Dr James Wilmott

Meet Dr James Wilmott, who is leading one of three new Translational Program Grants for the Cancer Institute NSW.
Dr James Wilmott

A new, personalised approach to the use of immunotherapies could radically change the way cancer treatments are selected for people with advanced cancers.

Led by Dr James Wilmott, senior scientist of the Translational Melanoma Research Group of Melanoma Institute Australia, this research program is aiming to rapidly match people with the most effective therapy to significantly increase survival rates.

Established with a $3.75m grant over five years from the Cancer Institute NSW, it is one of three Translational Program Grants worth $11m awarded in 2021.


“Despite advances in cancer treatments and increased survival of people with cancer, standard treatments are unable to cure the majority of patients,” Dr Wilmott explains.

“This program will screen people with cancer for genetic and immune profiles to identify which ones are unlikely to benefit from standard treatments, and assign them to the novel treatment with the best chance of a cure.”Dr James Wilmott, a recipient of the 2022 Translational Program Grant share block quote


A closeup of a scientist working on models in a lab

Better outcomes for people with advanced melanoma  

The work will begin with a key focus on melanoma – a type of skin cancer that starts in cells known as melanocytes, the pigment producing cells of the skin and eye.

Currently, the most effective treatments for advanced melanoma are the immunotherapy drugs that release the brakes on our body’s own immune system to attack tumour cells.

These treatments have increased the five-year survival rate for people with advanced metastatic melanoma from 15 per cent to more than 50 per cent. But even with access to these therapies a significant proportion of melanoma patients die every year.

The Translational Program Grant is enabling the team to conduct a Personalised Immunotherapy Platform, which aims to match patients to novel drugs currently entering clinical trials.

This could make the next leap in cure rates by identifying effective therapies for these high-risk patients.


How does the Personalised Immunotherapy Program work?

Firstly, the team screen the person’s tumour for its genetic and immune profiles and enter this information into an artificial intelligence-based model. This model will predict if they are likely to respond to standard immunotherapy.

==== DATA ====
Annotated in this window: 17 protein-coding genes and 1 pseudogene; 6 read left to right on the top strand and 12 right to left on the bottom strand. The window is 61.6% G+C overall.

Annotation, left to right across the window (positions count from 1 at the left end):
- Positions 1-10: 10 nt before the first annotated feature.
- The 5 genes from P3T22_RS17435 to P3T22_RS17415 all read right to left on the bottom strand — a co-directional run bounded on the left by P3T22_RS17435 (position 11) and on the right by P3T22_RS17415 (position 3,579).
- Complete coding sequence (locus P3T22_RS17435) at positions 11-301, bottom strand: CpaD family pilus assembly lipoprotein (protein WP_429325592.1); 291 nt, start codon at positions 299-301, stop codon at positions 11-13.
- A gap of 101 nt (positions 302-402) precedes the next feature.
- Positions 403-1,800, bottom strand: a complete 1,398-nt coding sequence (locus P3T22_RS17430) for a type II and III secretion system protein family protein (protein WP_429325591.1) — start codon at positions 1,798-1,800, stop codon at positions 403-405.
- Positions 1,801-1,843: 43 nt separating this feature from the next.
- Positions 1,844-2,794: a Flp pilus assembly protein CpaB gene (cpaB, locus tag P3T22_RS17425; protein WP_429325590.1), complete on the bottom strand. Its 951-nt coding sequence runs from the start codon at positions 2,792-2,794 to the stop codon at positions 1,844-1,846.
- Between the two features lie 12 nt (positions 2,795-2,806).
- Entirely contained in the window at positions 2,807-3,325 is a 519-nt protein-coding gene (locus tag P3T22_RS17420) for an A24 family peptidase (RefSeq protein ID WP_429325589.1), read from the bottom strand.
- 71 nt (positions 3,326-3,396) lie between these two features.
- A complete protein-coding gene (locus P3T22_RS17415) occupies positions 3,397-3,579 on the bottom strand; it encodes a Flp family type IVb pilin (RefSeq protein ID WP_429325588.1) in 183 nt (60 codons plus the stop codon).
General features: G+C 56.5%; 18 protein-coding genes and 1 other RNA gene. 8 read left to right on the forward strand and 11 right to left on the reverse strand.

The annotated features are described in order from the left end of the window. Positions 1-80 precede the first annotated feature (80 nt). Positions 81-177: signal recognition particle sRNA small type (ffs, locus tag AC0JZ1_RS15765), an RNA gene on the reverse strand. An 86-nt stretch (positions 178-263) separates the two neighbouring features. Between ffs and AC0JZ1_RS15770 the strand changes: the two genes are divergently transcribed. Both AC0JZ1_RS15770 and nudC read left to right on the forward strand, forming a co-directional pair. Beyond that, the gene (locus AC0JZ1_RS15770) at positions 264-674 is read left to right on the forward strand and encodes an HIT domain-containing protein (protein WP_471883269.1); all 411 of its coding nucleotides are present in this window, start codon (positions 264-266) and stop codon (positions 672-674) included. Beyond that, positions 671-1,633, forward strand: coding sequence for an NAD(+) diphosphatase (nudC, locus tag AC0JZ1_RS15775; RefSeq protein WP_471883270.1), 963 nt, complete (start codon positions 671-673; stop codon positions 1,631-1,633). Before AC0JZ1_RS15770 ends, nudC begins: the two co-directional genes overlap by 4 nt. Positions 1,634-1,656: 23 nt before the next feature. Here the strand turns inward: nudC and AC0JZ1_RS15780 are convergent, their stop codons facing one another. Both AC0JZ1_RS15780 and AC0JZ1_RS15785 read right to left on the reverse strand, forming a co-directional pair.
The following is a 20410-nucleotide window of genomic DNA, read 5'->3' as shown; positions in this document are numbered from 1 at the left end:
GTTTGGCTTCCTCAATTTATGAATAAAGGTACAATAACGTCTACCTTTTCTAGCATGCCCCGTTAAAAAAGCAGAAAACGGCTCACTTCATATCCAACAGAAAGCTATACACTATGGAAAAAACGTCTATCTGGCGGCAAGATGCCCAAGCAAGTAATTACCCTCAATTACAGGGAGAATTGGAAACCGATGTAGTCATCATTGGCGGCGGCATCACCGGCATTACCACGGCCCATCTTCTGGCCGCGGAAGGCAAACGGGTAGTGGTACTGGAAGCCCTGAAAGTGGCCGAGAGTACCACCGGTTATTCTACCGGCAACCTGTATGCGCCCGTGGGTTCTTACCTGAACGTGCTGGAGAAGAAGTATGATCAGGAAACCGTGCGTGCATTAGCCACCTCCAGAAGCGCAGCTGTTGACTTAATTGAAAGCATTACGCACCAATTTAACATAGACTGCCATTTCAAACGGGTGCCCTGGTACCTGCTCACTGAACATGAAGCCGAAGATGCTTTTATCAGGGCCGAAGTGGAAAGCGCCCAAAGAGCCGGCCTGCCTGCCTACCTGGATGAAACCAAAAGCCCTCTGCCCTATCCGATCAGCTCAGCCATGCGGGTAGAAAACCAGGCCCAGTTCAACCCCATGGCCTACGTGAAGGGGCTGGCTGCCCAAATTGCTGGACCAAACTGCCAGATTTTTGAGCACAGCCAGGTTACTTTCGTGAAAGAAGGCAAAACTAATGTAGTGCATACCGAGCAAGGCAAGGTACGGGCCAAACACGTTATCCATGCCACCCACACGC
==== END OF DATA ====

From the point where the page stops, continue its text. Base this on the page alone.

Secondly, for those unlikely to respond to standard treatments, the team tests for the presence of more than 60 other immunotherapy drug targets in a person’s tumour.

This information can then be used by the clinical teams to select a novel clinical trial drug which will give them the best chance of a cure. It means the selection of immunotherapy will be personalised to the person’s disease.

The work so far has been based on the treatment of melanoma patients, but this Translational Program Grant will expand testing into other key cancer types, including lung, kidney, merkel cell, and head and neck.

Ultimately the aim is to bring any advances made on melanoma to other high-mortality cancers.

Towards zero deaths from melanoma

Dr Wilmott is research leader of the Translational Melanoma Research Group of Melanoma Institute Australia, a National Health & Medical Research Council (NHMRC) Investigator Fellow, and Senior Lecturer at The University of Sydney.

Through Melanoma Institute Australia, he is part of the commitment to zero deaths from melanoma.

As a translational research scientist, Dr Wilmott works closely with clinical groups to identify areas of need, discovery solutions and work collaboratively to implement these findings and improve patient outcomes.

He has received many accolades for his work, which is having an international impact, including the Wildfire Highly Cited Publication Award at the NSW Premier’s Awards for Outstanding Cancer Achievement twice, in 2016 and 2020.


Dr James Wilmott